Yeah, I'm not buying that rumour. Doesn't make much sense. Reply
  • JDG1980 - Sunday, June 02, 2013 - link

    It's good to see that Intel finally got around to fixing the 23.976 fps bug, which was the biggest show-stopper for using their integrated graphics in a HTPC.

    Regarding MadVR, I'd be interested to see more benchmarks. How good can you run the settings before hitting a wall with GPU utilization? How about on the GT3e - if this ever shows up in an all-in-one Mini-ITX board or NUC, it might be a great choice for HTPCs. Can it handle the good scaling algorithms?

    My own experience is that anti-ringing doesn't add that much GPU load. I recently upgraded to a Radeon HD 7750, and it can handle anti-ringing filters on both luma and chroma with no problem. Chroma upscaling works fine with 3-tap Jinc, and luma also can do this with SD content (even interlaced), but for the most demanding test clip I have (1440x1080 interlaced 60 fields per second) I have to downgrade luma scaling to either Lanczos 3-tap or SoftCubic 80 to avoid dropping frames. (The output destination is a 1080p TV.) I suspect a 7790 or 7850 could handle 3-tap Jinc for both chroma and luma at all resolutions and frame rates up to full HD.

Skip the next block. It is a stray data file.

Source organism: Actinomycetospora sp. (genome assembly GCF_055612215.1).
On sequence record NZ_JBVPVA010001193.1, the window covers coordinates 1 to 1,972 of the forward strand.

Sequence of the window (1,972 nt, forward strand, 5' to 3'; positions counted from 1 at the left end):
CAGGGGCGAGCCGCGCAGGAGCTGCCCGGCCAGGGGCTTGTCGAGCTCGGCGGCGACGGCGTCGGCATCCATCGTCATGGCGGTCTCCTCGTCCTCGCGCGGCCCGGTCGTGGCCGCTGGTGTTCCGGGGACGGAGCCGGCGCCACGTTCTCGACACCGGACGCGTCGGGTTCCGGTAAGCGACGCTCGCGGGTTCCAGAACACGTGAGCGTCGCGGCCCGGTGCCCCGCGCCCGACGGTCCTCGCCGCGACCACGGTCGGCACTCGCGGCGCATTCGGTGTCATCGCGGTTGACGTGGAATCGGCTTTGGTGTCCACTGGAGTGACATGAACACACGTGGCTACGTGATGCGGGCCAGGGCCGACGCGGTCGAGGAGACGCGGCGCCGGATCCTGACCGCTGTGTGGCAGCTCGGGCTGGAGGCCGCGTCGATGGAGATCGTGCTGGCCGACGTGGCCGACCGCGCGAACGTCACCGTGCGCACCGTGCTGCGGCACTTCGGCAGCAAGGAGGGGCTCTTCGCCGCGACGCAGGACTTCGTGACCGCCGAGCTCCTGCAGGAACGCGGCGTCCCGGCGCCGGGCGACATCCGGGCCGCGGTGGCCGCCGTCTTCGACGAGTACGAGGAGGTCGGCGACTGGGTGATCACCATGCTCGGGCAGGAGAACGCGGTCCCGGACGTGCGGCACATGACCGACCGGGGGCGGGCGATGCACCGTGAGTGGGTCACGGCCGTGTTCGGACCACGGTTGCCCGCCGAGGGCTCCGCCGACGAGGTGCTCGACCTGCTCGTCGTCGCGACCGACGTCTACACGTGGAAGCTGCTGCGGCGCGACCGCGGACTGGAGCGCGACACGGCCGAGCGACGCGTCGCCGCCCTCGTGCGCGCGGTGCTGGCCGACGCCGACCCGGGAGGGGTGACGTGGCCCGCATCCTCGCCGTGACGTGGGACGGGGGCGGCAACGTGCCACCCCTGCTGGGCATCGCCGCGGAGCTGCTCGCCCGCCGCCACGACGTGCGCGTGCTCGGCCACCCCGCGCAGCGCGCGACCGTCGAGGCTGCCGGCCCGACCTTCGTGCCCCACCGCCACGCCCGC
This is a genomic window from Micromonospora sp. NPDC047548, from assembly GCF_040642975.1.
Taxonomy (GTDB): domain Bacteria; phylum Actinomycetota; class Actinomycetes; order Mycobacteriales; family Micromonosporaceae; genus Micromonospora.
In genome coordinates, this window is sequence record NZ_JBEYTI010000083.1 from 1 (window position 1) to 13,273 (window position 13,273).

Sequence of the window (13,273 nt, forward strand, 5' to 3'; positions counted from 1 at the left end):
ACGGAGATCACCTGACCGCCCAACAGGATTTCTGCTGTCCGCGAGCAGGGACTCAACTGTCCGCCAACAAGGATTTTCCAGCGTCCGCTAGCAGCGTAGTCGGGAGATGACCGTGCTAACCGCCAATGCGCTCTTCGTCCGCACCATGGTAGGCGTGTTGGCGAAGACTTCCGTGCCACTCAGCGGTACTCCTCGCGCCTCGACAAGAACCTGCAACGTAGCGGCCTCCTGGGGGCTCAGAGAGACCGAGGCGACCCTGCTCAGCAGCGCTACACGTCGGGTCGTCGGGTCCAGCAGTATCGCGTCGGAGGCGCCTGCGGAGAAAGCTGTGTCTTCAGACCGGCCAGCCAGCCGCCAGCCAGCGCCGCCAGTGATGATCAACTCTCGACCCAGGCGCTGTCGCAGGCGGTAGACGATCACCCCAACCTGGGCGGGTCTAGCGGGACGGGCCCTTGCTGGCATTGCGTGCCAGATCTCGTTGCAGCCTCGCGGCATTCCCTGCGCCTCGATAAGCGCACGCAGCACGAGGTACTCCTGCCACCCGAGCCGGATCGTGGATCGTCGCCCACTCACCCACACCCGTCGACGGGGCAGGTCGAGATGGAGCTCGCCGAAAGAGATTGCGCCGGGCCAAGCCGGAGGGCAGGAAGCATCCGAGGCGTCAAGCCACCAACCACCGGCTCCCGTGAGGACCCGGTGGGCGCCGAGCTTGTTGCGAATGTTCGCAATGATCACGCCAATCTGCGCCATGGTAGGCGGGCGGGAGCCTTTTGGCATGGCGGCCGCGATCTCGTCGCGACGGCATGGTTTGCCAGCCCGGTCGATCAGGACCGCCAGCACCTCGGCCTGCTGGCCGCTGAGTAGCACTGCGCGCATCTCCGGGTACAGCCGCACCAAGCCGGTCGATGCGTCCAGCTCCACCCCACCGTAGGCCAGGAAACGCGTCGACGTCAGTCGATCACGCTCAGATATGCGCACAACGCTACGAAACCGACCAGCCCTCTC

By the way, I found a weird problem with madVR - when I ran GPU-Z in the background to monitor load, all interlaced content dropped frames. Didn't matter what settings I used. Closing GPU-Z ended the problem. I was still able to monitor GPU load with Microsoft's "Process Explorer" application and this did not cause any problems.